What is the dissimilation?Dissimilation takes place in the cells of the human body.
The term "dissimilation" derives from the Latin term 'dissimilis' (= dissimilar) or 'dissimilatio' (= dissimilarity). The dissimilation is based on the enzymatic degradation of the body's own substances, which are first absorbed through the diet. These include, for example, fats and carbohydrates as well as glucose.
Subsequent to their degradation, there is an excretion of the now present alien substances in the form of water and carbon (dioxide). Furthermore, during the entire dissimilation large amounts of energy are gained, which store and process the cells in the form of the universal energy carrier adenosine triphosphate (ATP).
Per molecule of glucose, the number of ATP molecules obtained amounts to 38. There is also a differentiation between oxidative energy gain (= reaction sequence with oxygen), also called aerobic respiration, and anaerobic respiration (= without influence of oxygen). Last is known in daily usage mainly as fermentation.
Function & Task
Dissimilation takes place in the cells of the human body. It includes the four steps glycolysis, oxidative decarboxylation, citrate cycle and the final respiratory chain, also called endoxidation.
Apart from glycolysis, which takes place in the cytoplasm, all other partial processes take place in the mitochondria or at their inner membrane. Mitochondria are small cell organelles that are surrounded by a double membrane and thus isolated from the cytoplasm. When human beings consume glucose via food, an energy-use phase begins, in which a phosphate group attaches to the sixth carbon atom of the glucose molecule. This originates from a previous cleavage of a molecule ATP into ADP (= adenosine diphosphate). After the same process is repeated, the glucose with its six carbon atoms breaks down into two molecules of three carbon atoms each.
The energy release phase then begins. The phosphates dissociate from the carbon atoms and combine with ADP to form ATP. Water molecules are split off and there is a high-energy reduction of the substance NAD to NADH + H +. The latter products are called "reduction equivalents" and serve to transfer and store electrons.
This is followed by oxidative decarboxylation. Here, too, a comparable reduction takes place first; however, the original glucose molecule subsequently combines with a coenzyme to enter the citrate cycle.
Fats first pass through the fatty acid cycle before being introduced into the citrate cycle at an appropriate point. Here the molecule goes through a series of different, new compounds and splits of atoms. All of these processes primarily contribute to providing enough additional electron carriers for the end oxidation and to dispose of the human toxic carbon dioxide.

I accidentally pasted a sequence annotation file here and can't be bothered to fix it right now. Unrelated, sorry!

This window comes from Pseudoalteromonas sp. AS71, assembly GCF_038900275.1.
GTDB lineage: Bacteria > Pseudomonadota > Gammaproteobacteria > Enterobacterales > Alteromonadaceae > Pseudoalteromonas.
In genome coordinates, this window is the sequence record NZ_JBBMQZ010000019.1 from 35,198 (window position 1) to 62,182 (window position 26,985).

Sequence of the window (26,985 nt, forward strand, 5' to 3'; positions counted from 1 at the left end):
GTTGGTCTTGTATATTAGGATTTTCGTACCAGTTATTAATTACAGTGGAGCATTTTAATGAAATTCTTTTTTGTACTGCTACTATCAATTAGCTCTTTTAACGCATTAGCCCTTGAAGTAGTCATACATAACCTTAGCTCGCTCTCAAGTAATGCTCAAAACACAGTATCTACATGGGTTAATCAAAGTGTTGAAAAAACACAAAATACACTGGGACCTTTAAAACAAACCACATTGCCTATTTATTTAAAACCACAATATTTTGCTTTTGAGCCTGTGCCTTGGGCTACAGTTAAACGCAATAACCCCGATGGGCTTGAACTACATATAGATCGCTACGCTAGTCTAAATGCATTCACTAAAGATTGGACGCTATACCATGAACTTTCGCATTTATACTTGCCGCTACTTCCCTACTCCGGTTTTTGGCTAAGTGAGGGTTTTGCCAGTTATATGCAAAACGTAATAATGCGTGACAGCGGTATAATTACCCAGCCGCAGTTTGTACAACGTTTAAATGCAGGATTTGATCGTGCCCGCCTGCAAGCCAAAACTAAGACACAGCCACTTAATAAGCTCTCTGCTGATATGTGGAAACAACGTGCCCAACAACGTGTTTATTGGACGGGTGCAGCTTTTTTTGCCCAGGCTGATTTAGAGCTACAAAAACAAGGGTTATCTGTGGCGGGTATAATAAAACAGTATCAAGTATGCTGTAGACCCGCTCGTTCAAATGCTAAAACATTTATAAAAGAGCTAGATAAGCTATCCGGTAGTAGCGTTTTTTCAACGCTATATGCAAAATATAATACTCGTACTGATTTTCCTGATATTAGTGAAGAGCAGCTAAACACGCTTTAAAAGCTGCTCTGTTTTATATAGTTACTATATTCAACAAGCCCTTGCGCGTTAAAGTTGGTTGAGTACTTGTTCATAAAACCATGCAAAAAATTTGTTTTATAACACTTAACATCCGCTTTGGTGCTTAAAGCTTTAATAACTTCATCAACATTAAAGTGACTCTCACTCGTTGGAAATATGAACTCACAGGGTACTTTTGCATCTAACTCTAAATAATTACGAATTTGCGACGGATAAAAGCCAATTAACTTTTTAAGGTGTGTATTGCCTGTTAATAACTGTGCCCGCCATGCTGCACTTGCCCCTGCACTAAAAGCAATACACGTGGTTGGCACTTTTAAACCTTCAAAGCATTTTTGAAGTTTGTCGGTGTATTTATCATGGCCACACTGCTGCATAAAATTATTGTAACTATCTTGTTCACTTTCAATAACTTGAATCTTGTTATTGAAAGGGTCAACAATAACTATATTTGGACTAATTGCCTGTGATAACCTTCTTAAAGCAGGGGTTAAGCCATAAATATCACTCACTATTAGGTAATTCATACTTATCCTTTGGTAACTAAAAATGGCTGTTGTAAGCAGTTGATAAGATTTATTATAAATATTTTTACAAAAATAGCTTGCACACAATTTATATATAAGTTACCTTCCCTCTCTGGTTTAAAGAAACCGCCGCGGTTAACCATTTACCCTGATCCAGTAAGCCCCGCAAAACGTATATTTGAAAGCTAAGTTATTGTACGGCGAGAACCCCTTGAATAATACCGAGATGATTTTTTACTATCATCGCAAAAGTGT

At the inner mitochondrial membrane and in the gap between the inner and outer membrane (= intermembrane space), the reduction equivalents reach and oxidize. As a result, electrons are trapped on the inner membrane through various protein complexes and hydrogen protons are simultaneously pumped into the interspace. These combine with oxygen atoms and leave the cell as a water molecule.
The respiratory chain is, in energetic terms, the most important part of the total dissimilation. Due to the trained forces and concentration differences between the inner and outer milieu of the mitochondrion, 34 molecules of ATP are formed.
Diseases & complaints
In order for such a high number of ATPs to develop, sufficient oxygen must be available. However, under anaerobic conditions, ie fermentation, this is missing so that the endoxidation can not occur. This in turn means that with the same energy supply only a ten percent energy production takes place, since ultimately only four of the actual 38 molecules ATP can be recovered.
Such (lactic acid) fermentation occurs, for example, during sports or comparable physical stress. This is notable for the painful burning of the muscles, as they are acidified by the excess and not completely degraded products.
Permanently disturbed energy production, which results from the lack of appropriate coenzyme, insufficient oxygen supply from the outside, or intake of pollutant-rich water, can lead to cancer in the case of hardship. Such a disorder can be detected early on the basis of the reduced body temperature of those affected. The release of heat is ultimately associated with the production of energy.
But even less drastic complaints can be the result of a short-term reduced oxygen supply to the cells. Thus, a deficiency in the cells of the brain leads to difficulty concentrating and tiredness. At the same time, the deficiency in the heart, lungs and arteries can cause extreme fatigue and circulatory problems, including collapse.
In addition, the entire immune system is weakened by the lack of oxygen in the cells, so that an increased susceptibility to all diseases must be assumed.
Likewise, the central nervous system consists of dissimilation-driving cells, the neurons. Since these also do not work correctly and possibly acidify in case of incomplete dissimilation, the nervous system becomes over-excitable. This manifests itself in the form of nervousness, irritability to muscle tremors and muscle pain. Also, stress and overstimulation can be the cause of a disturbed dissimilation.
In order to counteract a chronic disturbance of dissimilation in the entire organism, it is advisable to ensure a healthy, balanced diet and sufficient exercise, ideally in the fresh air. It is also important to avoid unnecessary physical and mental stress.